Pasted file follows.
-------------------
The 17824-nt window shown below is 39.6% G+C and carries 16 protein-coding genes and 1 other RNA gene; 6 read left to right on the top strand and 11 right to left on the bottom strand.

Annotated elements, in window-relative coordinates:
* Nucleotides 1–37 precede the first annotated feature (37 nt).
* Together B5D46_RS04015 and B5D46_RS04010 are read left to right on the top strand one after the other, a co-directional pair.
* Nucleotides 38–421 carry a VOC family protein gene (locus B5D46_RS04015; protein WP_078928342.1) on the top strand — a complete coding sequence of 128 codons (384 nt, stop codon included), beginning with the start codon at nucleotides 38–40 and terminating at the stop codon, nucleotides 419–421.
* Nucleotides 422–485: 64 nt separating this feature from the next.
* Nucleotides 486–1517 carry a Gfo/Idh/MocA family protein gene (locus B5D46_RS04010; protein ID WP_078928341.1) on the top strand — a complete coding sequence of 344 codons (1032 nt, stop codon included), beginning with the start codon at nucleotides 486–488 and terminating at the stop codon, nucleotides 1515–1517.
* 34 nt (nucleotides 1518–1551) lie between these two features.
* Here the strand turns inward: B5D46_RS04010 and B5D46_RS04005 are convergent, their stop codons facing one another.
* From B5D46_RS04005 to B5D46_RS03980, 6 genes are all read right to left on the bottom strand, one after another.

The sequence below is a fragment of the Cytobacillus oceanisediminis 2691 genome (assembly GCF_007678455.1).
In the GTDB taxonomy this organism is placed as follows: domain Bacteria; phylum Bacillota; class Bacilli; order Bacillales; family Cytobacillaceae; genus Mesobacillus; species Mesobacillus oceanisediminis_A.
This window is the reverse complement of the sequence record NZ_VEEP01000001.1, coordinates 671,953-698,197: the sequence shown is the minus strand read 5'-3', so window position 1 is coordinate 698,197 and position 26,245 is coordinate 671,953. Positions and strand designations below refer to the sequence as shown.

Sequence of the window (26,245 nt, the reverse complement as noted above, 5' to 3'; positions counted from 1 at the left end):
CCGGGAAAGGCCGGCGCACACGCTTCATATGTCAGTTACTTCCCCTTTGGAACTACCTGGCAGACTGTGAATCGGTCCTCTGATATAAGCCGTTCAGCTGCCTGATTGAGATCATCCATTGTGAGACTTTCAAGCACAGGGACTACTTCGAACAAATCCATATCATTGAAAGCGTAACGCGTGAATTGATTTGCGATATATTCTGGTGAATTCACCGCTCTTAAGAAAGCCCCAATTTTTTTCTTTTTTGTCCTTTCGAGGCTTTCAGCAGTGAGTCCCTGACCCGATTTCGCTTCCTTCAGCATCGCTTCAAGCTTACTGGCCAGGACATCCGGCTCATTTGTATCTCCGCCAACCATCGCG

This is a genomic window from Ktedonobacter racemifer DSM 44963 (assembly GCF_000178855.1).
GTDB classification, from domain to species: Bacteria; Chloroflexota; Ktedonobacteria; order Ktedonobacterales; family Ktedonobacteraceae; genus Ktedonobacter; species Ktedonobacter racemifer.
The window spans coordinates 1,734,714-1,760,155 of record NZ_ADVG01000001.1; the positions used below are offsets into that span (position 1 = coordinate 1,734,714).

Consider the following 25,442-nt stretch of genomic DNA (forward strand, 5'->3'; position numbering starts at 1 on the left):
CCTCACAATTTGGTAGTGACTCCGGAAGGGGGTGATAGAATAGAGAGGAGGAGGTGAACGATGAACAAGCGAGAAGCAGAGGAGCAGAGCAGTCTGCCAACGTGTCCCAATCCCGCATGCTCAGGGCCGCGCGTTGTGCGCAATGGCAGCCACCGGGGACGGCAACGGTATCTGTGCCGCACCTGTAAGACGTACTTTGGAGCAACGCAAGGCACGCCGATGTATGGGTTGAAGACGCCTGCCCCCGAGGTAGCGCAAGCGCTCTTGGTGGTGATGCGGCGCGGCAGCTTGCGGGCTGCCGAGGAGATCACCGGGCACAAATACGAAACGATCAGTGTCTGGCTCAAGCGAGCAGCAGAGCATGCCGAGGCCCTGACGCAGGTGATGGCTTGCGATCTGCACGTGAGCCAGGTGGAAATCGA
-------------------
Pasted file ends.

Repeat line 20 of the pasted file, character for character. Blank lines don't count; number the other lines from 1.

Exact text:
CCTCACAATTTGGTAGTGACTCCGGAAGGGGGTGATAGAATAGAGAGGAGGAGGTGAACGATGAACAAGCGAGAAGCAGAGGAGCAGAGCAGTCTGCCAACGTGTCCCAATCCCGCATGCTCAGGGCCGCGCGTTGTGCGCAATGGCAGCCACCGGGGACGGCAACGGTATCTGTGCCGCACCTGTAAGACGTACTTTGGAGCAACGCAAGGCACGCCGATGTATGGGTTGAAGACGCCTGCCCCCGAGGTAGCGCAAGCGCTCTTGGTGGTGATGCGGCGCGGCAGCTTGCGGGCTGCCGAGGAGATCACCGGGCACAAATACGAAACGATCAGTGTCTGGCTCAAGCGAGCAGCAGAGCATGCCGAGGCCCTGACGCAGGTGATGGCTTGCGATCTGCACGTGAGCCAGGTGGAAATCGA